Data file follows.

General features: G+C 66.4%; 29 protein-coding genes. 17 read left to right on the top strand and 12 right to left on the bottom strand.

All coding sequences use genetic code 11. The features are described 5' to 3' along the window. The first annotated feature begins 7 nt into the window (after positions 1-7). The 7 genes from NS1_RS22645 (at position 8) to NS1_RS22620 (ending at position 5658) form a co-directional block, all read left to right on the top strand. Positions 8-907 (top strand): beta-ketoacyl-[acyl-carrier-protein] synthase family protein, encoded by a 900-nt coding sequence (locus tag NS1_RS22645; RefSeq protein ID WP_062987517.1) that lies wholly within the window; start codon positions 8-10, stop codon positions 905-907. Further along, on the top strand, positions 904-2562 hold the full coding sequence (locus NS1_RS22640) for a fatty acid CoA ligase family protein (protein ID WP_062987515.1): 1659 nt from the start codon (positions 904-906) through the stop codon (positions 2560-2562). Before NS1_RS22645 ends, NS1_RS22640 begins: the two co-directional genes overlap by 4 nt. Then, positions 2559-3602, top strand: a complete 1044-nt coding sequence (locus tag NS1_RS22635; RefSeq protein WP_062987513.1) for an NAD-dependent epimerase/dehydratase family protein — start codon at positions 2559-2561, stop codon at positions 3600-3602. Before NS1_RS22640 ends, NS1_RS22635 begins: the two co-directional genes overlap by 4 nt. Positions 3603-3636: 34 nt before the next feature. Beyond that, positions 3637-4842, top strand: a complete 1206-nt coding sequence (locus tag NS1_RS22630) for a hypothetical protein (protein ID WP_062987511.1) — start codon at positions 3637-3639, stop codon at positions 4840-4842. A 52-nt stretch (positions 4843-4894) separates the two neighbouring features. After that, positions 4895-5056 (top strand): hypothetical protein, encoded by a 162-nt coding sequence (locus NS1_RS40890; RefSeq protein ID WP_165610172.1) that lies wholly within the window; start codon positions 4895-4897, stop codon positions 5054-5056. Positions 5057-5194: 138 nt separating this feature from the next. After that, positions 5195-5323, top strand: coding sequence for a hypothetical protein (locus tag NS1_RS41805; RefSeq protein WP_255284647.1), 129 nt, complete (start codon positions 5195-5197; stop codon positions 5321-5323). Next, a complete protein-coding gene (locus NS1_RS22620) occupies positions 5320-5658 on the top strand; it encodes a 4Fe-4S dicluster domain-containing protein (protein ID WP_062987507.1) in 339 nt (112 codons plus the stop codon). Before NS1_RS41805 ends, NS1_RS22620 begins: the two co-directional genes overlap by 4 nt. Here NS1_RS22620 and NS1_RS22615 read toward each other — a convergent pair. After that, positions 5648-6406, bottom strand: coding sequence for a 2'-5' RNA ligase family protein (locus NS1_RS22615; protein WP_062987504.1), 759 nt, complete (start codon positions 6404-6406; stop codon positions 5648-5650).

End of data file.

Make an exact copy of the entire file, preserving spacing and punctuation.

General features: G+C 66.4%; 29 protein-coding genes. 17 read left to right on the top strand and 12 right to left on the bottom strand.

All coding sequences use genetic code 11. The features are described 5' to 3' along the window. The first annotated feature begins 7 nt into the window (after positions 1-7). The 7 genes from NS1_RS22645 (at position 8) to NS1_RS22620 (ending at position 5658) form a co-directional block, all read left to right on the top strand. Positions 8-907 (top strand): beta-ketoacyl-[acyl-carrier-protein] synthase family protein, encoded by a 900-nt coding sequence (locus tag NS1_RS22645; RefSeq protein ID WP_062987517.1) that lies wholly within the window; start codon positions 8-10, stop codon positions 905-907. Further along, on the top strand, positions 904-2562 hold the full coding sequence (locus NS1_RS22640) for a fatty acid CoA ligase family protein (protein ID WP_062987515.1): 1659 nt from the start codon (positions 904-906) through the stop codon (positions 2560-2562). Before NS1_RS22645 ends, NS1_RS22640 begins: the two co-directional genes overlap by 4 nt. Then, positions 2559-3602, top strand: a complete 1044-nt coding sequence (locus tag NS1_RS22635; RefSeq protein WP_062987513.1) for an NAD-dependent epimerase/dehydratase family protein — start codon at positions 2559-2561, stop codon at positions 3600-3602. Before NS1_RS22640 ends, NS1_RS22635 begins: the two co-directional genes overlap by 4 nt. Positions 3603-3636: 34 nt before the next feature. Beyond that, positions 3637-4842, top strand: a complete 1206-nt coding sequence (locus tag NS1_RS22630) for a hypothetical protein (protein ID WP_062987511.1) — start codon at positions 3637-3639, stop codon at positions 4840-4842. A 52-nt stretch (positions 4843-4894) separates the two neighbouring features. After that, positions 4895-5056 (top strand): hypothetical protein, encoded by a 162-nt coding sequence (locus NS1_RS40890; RefSeq protein ID WP_165610172.1) that lies wholly within the window; start codon positions 4895-4897, stop codon positions 5054-5056. Positions 5057-5194: 138 nt separating this feature from the next. After that, positions 5195-5323, top strand: coding sequence for a hypothetical protein (locus tag NS1_RS41805; RefSeq protein WP_255284647.1), 129 nt, complete (start codon positions 5195-5197; stop codon positions 5321-5323). Next, a complete protein-coding gene (locus NS1_RS22620) occupies positions 5320-5658 on the top strand; it encodes a 4Fe-4S dicluster domain-containing protein (protein ID WP_062987507.1) in 339 nt (112 codons plus the stop codon). Before NS1_RS41805 ends, NS1_RS22620 begins: the two co-directional genes overlap by 4 nt. Here NS1_RS22620 and NS1_RS22615 read toward each other — a convergent pair. After that, positions 5648-6406, bottom strand: coding sequence for a 2'-5' RNA ligase family protein (locus NS1_RS22615; protein WP_062987504.1), 759 nt, complete (start codon positions 6404-6406; stop codon positions 5648-5650).